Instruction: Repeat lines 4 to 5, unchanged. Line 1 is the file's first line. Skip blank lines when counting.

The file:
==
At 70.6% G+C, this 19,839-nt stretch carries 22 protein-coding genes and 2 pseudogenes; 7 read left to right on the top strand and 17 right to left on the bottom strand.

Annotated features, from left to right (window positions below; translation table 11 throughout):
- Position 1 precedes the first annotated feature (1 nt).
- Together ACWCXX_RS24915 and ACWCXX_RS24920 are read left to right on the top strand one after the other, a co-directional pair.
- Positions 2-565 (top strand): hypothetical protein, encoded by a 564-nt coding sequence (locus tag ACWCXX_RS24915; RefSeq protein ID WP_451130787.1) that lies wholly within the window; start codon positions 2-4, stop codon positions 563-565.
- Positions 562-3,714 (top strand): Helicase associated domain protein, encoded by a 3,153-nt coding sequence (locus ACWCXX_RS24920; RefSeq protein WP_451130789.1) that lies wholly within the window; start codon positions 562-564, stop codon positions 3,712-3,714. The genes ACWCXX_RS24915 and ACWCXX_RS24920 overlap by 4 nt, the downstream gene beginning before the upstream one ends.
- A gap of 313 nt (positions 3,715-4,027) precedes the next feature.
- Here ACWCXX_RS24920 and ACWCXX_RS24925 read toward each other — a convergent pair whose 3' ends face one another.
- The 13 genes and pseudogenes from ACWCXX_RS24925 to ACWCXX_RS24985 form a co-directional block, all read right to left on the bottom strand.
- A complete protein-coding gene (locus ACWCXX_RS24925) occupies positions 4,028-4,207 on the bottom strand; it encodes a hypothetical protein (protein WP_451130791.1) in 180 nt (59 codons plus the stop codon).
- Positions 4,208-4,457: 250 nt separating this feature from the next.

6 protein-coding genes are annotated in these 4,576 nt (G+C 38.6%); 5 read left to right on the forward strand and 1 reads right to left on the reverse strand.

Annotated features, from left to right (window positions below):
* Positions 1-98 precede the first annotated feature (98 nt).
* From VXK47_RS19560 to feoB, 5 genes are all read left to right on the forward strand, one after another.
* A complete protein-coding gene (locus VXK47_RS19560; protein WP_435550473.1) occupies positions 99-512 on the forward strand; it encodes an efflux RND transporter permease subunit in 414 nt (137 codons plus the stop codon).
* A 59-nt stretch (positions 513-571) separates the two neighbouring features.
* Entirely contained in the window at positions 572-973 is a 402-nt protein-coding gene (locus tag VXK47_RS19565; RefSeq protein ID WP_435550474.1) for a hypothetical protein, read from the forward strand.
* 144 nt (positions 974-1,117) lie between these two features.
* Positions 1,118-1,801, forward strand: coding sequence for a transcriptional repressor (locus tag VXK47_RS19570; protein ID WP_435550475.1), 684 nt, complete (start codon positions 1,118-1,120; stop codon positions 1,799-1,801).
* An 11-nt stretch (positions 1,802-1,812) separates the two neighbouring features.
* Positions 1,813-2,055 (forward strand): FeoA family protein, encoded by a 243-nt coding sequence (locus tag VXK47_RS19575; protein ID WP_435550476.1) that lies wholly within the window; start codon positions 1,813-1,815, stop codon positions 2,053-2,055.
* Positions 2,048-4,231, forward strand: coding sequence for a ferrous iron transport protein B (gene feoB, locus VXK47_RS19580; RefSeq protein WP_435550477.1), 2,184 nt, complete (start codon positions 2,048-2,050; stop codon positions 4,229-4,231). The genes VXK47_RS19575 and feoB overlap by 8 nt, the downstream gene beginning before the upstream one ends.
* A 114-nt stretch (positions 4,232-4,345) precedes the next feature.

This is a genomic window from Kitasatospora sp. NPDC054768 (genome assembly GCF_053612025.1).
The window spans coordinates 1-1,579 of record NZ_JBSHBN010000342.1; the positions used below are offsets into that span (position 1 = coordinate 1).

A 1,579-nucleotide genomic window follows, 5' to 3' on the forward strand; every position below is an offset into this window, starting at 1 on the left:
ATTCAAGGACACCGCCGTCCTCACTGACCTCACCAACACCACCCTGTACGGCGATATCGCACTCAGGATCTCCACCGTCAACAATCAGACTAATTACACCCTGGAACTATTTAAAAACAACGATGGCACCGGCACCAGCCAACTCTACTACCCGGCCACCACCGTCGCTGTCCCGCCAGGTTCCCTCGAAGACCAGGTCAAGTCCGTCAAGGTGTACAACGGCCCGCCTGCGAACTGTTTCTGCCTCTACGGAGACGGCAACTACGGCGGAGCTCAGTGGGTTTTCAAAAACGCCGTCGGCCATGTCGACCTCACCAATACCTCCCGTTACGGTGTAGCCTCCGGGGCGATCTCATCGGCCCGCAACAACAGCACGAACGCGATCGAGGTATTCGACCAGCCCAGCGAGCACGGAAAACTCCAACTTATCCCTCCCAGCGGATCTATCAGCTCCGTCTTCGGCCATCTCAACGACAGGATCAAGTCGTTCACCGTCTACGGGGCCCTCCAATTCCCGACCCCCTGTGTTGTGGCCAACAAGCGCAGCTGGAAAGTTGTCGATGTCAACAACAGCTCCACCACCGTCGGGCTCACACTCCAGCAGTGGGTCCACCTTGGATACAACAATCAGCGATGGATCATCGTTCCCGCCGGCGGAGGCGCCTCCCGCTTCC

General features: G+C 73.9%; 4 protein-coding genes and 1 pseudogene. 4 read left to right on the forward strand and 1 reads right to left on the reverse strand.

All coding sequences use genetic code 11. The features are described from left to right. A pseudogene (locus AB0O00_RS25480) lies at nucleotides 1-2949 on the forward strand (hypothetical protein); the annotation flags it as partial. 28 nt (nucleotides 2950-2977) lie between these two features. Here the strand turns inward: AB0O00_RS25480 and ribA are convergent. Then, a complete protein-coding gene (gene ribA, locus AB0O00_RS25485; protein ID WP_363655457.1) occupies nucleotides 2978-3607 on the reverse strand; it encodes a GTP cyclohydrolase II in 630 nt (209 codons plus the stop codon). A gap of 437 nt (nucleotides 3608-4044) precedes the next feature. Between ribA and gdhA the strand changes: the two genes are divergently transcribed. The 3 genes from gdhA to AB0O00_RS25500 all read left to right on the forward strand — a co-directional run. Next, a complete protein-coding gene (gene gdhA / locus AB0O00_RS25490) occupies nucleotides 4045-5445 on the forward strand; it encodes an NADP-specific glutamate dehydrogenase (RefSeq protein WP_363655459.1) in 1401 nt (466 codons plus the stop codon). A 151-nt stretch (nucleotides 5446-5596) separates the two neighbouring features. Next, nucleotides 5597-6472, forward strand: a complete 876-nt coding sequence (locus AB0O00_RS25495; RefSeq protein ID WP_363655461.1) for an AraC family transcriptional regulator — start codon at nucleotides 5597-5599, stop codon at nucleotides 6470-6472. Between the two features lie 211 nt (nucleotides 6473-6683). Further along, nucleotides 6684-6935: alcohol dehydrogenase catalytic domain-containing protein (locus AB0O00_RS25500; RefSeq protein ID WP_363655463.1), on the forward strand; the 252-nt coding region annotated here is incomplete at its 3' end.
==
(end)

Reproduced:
- Together ACWCXX_RS24915 and ACWCXX_RS24920 are read left to right on the top strand one after the other, a co-directional pair.
- Positions 2-565 (top strand): hypothetical protein, encoded by a 564-nt coding sequence (locus tag ACWCXX_RS24915; RefSeq protein ID WP_451130787.1) that lies wholly within the window; start codon positions 2-4, stop codon positions 563-565.